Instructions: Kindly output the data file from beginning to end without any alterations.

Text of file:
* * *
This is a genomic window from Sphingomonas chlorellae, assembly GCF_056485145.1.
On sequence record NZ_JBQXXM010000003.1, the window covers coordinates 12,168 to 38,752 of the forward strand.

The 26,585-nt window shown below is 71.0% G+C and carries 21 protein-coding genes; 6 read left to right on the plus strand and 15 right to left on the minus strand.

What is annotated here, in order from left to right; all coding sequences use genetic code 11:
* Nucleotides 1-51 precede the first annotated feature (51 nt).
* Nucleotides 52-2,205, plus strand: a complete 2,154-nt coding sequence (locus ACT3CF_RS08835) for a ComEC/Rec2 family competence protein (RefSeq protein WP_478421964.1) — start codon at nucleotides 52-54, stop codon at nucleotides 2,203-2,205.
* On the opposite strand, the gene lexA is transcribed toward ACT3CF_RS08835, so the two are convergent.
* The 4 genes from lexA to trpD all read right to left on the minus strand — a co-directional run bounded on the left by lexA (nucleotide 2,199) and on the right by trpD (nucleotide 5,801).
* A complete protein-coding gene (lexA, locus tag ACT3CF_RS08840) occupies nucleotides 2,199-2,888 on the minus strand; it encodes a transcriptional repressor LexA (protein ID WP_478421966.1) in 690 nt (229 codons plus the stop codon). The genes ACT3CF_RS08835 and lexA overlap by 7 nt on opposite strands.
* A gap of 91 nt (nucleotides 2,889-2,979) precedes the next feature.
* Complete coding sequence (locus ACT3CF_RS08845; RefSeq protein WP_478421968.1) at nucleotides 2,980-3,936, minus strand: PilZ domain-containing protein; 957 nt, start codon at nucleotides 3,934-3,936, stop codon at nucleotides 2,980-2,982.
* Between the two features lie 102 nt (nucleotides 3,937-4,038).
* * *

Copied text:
This is a genomic window from Sphingomonas chlorellae, assembly GCF_056485145.1.
On sequence record NZ_JBQXXM010000003.1, the window covers coordinates 12,168 to 38,752 of the forward strand.

The 26,585-nt window shown below is 71.0% G+C and carries 21 protein-coding genes; 6 read left to right on the plus strand and 15 right to left on the minus strand.

What is annotated here, in order from left to right; all coding sequences use genetic code 11:
* Nucleotides 1-51 precede the first annotated feature (51 nt).
* Nucleotides 52-2,205, plus strand: a complete 2,154-nt coding sequence (locus ACT3CF_RS08835) for a ComEC/Rec2 family competence protein (RefSeq protein WP_478421964.1) — start codon at nucleotides 52-54, stop codon at nucleotides 2,203-2,205.
* On the opposite strand, the gene lexA is transcribed toward ACT3CF_RS08835, so the two are convergent.
* The 4 genes from lexA to trpD all read right to left on the minus strand — a co-directional run bounded on the left by lexA (nucleotide 2,199) and on the right by trpD (nucleotide 5,801).
* A complete protein-coding gene (lexA, locus tag ACT3CF_RS08840) occupies nucleotides 2,199-2,888 on the minus strand; it encodes a transcriptional repressor LexA (protein ID WP_478421966.1) in 690 nt (229 codons plus the stop codon). The genes ACT3CF_RS08835 and lexA overlap by 7 nt on opposite strands.
* A gap of 91 nt (nucleotides 2,889-2,979) precedes the next feature.
* Complete coding sequence (locus ACT3CF_RS08845; RefSeq protein WP_478421968.1) at nucleotides 2,980-3,936, minus strand: PilZ domain-containing protein; 957 nt, start codon at nucleotides 3,934-3,936, stop codon at nucleotides 2,980-2,982.
* Between the two features lie 102 nt (nucleotides 3,937-4,038).